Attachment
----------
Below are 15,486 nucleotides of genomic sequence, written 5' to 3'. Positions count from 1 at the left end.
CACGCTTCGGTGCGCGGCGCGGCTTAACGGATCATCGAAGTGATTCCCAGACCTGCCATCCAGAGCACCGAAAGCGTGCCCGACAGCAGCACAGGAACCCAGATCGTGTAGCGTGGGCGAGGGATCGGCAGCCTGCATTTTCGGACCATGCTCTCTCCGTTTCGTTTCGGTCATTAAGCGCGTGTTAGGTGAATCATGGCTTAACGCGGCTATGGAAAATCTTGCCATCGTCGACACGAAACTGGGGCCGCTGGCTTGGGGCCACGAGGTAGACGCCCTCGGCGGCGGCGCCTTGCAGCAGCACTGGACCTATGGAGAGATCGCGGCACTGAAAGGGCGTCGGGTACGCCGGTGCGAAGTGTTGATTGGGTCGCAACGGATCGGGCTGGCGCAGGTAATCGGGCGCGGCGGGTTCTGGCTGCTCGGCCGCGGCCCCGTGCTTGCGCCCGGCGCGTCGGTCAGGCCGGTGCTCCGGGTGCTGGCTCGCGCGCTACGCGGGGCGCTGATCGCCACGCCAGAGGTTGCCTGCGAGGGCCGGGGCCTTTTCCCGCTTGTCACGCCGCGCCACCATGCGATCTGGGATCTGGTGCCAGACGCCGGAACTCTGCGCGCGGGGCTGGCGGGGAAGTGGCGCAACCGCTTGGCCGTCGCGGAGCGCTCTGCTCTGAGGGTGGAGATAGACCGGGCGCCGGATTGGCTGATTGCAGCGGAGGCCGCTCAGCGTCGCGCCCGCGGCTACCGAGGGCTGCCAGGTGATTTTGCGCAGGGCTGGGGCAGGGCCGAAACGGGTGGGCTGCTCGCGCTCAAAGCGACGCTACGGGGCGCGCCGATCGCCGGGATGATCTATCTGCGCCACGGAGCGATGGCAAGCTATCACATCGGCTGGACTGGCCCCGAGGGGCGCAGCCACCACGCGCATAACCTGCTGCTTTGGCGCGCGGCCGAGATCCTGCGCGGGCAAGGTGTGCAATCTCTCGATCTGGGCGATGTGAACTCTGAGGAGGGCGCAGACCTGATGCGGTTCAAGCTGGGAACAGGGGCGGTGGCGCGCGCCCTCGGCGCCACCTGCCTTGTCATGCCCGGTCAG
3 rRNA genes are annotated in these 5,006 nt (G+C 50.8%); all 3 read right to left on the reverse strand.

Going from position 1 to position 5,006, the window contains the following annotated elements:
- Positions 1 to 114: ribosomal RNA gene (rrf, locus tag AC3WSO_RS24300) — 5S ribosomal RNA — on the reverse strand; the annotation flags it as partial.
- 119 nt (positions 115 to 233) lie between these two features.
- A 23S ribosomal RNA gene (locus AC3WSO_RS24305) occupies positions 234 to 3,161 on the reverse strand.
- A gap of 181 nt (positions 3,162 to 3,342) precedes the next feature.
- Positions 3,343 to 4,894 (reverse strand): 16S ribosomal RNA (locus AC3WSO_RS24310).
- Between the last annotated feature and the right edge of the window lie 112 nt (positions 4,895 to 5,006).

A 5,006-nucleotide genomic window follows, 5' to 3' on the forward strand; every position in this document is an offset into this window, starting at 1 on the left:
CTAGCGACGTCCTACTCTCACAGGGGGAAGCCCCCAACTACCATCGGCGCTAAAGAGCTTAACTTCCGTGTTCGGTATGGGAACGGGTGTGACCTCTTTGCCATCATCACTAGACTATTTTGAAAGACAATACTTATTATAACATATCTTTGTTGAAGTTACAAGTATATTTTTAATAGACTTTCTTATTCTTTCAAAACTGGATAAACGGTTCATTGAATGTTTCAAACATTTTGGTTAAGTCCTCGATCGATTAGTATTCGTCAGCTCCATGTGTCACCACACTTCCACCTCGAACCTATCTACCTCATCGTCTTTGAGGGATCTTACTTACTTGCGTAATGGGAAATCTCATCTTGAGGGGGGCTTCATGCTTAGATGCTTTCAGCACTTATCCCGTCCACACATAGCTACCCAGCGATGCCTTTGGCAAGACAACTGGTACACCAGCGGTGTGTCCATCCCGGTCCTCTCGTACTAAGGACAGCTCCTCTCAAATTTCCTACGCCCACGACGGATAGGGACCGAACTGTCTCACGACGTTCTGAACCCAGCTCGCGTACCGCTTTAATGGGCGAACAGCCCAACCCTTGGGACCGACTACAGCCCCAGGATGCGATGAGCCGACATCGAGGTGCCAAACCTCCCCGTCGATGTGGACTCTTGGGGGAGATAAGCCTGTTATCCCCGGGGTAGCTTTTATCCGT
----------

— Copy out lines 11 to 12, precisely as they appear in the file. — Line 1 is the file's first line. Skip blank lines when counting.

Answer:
A 5,006-nucleotide genomic window follows, 5' to 3' on the forward strand; every position in this document is an offset into this window, starting at 1 on the left:
CTAGCGACGTCCTACTCTCACAGGGGGAAGCCCCCAACTACCATCGGCGCTAAAGAGCTTAACTTCCGTGTTCGGTATGGGAACGGGTGTGACCTCTTTGCCATCATCACTAGACTATTTTGAAAGACAATACTTATTATAACATATCTTTGTTGAAGTTACAAGTATATTTTTAATAGACTTTCTTATTCTTTCAAAACTGGATAAACGGTTCATTGAATGTTTCAAACATTTTGGTTAAGTCCTCGATCGATTAGTATTCGTCAGCTCCATGTGTCACCACACTTCCACCTCGAACCTATCTACCTCATCGTCTTTGAGGGATCTTACTTACTTGCGTAATGGGAAATCTCATCTTGAGGGGGGCTTCATGCTTAGATGCTTTCAGCACTTATCCCGTCCACACATAGCTACCCAGCGATGCCTTTGGCAAGACAACTGGTACACCAGCGGTGTGTCCATCCCGGTCCTCTCGTACTAAGGACAGCTCCTCTCAAATTTCCTACGCCCACGACGGATAGGGACCGAACTGTCTCACGACGTTCTGAACCCAGCTCGCGTACCGCTTTAATGGGCGAACAGCCCAACCCTTGGGACCGACTACAGCCCCAGGATGCGATGAGCCGACATCGAGGTGCCAAACCTCCCCGTCGATGTGGACTCTTGGGGGAGATAAGCCTGTTATCCCCGGGGTAGCTTTTATCCGT